War in Ukraine: in Bakhmout, the chaotic offensive of Wagner’s forces

War in Ukraine in Bakhmout the chaotic offensive of Wagners

After months of standing still, will Wagner’s forces finally succeed in taking Bakhmout? According to Russian sources, the mercenaries of this private militia, founded by Russian oligarch Yevgueni Prigojine, managed to advance on Sunday in the outskirts of this small town in eastern Ukraine. It has been four months since the paramilitary group of this close friend of Vladimir Putin has been trying – in vain – to progress in this area described by the Ukrainian army as “one of the hottest points” in the Donetsk region.

“Prigojine is trying to win a victory in Bakhmout, to show that his Wagner militia is more efficient than the Russian army, underlines General Dominique Trinquand, military expert and former head of the French mission to the UN. But until then, his results tended rather to prove the opposite.” To win this military trophy, the boss of Wagner, who opened an official headquarters in Saint Petersburg on Friday, did not hesitate to sacrifice his men.

“Cannon fodder”

“It’s here [à Bakhmoutt] that the madness of the Russian command is the most obvious. Day after day, for months, they have been leading people to their deaths,” Volodymyr Zelensky said on October 26. According to his adviser Oleksiy Arestovych, the Russians would record there “in a low range” between 100 and 200 deaths per day.” Prigojine uses his men as cannon fodder, which is not surprising when you see the way some of them are recruited”, points out General Trinquand.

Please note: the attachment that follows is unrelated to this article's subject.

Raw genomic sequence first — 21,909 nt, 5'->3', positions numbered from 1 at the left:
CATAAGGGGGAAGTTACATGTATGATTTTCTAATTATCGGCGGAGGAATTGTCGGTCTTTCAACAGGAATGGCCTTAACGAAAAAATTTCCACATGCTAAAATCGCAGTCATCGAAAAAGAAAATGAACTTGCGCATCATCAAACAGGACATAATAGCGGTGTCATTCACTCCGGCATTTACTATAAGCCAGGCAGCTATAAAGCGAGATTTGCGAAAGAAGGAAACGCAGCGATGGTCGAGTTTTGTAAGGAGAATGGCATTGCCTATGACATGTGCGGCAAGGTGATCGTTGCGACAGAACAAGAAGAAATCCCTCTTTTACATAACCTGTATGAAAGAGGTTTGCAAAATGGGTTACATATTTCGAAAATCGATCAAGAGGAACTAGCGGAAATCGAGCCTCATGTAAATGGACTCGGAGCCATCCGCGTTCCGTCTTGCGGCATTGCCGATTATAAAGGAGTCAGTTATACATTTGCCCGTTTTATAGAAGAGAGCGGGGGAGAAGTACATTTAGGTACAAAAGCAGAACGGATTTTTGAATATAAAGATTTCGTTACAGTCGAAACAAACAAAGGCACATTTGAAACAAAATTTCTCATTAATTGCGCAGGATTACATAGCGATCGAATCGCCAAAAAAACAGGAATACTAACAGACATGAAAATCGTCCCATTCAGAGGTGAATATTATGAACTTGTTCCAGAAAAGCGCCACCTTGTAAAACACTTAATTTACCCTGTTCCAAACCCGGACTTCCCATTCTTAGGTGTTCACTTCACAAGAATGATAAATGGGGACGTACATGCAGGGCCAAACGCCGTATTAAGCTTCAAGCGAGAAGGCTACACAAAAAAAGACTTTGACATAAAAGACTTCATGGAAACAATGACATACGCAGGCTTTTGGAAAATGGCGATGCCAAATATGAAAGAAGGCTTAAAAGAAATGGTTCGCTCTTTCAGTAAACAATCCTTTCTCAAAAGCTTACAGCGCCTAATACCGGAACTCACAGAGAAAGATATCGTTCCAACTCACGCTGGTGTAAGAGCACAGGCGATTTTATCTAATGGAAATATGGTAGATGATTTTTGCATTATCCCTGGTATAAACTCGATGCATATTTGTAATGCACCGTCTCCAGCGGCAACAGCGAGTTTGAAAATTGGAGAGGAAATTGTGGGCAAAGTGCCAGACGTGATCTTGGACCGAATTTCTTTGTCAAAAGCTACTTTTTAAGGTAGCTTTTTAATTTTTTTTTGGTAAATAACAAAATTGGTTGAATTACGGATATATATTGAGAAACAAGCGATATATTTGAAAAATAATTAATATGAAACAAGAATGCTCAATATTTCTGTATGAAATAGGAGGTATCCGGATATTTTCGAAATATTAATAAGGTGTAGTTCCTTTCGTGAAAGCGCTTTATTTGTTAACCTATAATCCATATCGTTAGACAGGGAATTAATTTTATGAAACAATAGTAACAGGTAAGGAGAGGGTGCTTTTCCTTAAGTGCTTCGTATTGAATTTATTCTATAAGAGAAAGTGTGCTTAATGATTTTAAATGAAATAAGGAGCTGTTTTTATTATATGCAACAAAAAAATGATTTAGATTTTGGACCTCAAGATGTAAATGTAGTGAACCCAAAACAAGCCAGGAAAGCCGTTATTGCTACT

Last September, Wagner’s boss was filmed enlisting inmates in a Russian prison, offering them pay and amnesty in exchange for their services. “Those who advance, those who are the most brazen, most often survive. Those who arrive at the front and say from the first day that this place is not for them are considered deserters, and will be executed”, warned – he then, in the middle of a crowd of prisoners. A practice that goes back at least to the beginning of July, according to the Russian site for the defense of human rights Gulagu.net. In mid-October, Volodymyr Zelensky had indicated that around 2,000 detainees had been recruited.

Limited strategic interest

From a strategic point of view, the interest of taking Bakhmout seems quite limited. “When we see the efforts made by the Russians, seizing Bakhmout would look like a Pyrrhic victory, points out General (2S) Jérôme Pellistrandi, editor-in-chief of the National Defense Review. Behind, they will no longer have sufficient resources to launch a major offensive.” And this, especially since the winter will complicate any operation of this type. At the very least, this military success would make it possible to offer a symbolic victory to Moscow, at a time when its position seems increasingly precarious in Kherson, on the western bank of the Dnieper river.

Less than a first-rate victory capable of turning the tide of the war, Wagner’s determination to take Bakhmout seems more linked to the personal ambitions of its leader. “Prigojine has made this town the symbol of his militia’s involvement in this war. He cannot afford to fail to take it,” said General Trinquand. “It would be a personal snub for him and it would pose a credibility problem for the Wagner group, which is engaged in other theaters such as Syria or Mali, agrees General Pellistrandi. Hence the need for Prigojine to obtain success tactics in Bakhmout.” And this, whatever the price.